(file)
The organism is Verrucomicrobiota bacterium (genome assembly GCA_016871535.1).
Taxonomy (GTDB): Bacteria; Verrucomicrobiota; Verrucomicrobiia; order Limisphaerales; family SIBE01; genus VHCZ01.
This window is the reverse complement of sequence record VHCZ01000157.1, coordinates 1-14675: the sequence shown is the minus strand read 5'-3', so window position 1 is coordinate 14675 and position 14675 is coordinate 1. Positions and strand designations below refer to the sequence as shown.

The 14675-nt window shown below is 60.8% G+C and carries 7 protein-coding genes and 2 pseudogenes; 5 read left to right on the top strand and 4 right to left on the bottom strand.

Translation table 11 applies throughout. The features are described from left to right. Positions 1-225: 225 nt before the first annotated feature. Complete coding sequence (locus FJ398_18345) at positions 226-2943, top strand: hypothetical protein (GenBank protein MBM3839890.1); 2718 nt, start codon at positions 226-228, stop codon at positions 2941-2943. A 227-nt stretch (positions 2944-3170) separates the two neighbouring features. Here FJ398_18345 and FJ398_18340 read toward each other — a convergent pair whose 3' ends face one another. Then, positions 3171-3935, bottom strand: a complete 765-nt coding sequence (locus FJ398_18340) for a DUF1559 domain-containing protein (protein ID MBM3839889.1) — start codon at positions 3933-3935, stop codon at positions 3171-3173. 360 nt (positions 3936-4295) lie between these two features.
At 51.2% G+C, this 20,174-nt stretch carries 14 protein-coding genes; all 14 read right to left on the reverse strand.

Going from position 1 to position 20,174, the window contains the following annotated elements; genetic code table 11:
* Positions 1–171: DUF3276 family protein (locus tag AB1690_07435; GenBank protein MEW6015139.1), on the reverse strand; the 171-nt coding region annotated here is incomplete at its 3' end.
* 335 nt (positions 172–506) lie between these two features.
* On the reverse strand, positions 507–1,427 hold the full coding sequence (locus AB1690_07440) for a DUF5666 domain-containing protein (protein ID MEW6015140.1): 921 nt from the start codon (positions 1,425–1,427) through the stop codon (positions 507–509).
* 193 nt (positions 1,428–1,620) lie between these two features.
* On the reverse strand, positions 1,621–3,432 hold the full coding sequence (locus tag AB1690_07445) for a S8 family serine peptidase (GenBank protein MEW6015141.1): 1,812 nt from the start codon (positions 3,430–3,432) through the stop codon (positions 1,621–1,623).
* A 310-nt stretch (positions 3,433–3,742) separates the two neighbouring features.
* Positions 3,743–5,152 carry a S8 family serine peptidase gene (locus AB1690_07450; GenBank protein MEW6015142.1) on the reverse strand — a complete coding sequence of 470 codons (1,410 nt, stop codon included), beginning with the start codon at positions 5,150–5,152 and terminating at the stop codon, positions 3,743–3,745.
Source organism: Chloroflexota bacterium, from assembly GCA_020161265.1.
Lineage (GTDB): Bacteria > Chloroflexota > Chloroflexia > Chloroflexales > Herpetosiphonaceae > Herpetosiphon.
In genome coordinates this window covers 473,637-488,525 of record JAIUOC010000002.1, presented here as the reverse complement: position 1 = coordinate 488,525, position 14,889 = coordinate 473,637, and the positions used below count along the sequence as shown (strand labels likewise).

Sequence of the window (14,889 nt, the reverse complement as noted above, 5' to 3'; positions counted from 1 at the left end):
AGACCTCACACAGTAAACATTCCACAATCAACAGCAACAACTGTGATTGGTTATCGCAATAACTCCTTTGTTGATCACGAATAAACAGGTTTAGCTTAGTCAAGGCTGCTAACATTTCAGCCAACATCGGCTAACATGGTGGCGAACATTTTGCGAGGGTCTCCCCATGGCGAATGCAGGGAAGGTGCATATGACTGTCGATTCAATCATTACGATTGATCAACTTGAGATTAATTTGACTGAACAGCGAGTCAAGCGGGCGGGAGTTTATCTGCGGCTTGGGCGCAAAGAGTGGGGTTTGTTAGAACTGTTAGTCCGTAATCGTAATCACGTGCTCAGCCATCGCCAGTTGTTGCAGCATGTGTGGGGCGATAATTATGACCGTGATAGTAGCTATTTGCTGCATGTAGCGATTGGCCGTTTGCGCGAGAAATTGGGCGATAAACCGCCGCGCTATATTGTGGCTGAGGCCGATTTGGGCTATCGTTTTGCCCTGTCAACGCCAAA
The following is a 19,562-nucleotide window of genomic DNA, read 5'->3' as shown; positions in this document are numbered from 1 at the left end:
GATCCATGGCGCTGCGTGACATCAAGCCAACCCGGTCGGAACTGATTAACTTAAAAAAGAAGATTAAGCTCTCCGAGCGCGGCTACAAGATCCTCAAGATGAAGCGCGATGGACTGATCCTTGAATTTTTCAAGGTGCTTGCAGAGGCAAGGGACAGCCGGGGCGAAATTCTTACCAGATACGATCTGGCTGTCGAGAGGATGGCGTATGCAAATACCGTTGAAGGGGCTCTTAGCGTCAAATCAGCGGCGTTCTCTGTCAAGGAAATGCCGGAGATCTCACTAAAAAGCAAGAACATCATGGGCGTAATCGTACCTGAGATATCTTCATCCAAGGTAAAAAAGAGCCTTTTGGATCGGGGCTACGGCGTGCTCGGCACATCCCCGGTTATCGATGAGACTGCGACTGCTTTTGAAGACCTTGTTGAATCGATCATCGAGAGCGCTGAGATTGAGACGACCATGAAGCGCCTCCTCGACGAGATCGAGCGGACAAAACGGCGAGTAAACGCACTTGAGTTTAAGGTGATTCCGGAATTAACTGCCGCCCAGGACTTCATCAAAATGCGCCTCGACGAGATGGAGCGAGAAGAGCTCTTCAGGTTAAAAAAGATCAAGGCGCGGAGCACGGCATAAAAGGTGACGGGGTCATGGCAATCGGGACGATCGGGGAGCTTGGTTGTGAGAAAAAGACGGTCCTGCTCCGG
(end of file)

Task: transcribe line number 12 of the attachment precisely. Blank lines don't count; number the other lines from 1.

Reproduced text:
* On the reverse strand, positions 1,621–3,432 hold the full coding sequence (locus tag AB1690_07445) for a S8 family serine peptidase (GenBank protein MEW6015141.1): 1,812 nt from the start codon (positions 3,430–3,432) through the stop codon (positions 1,621–1,623).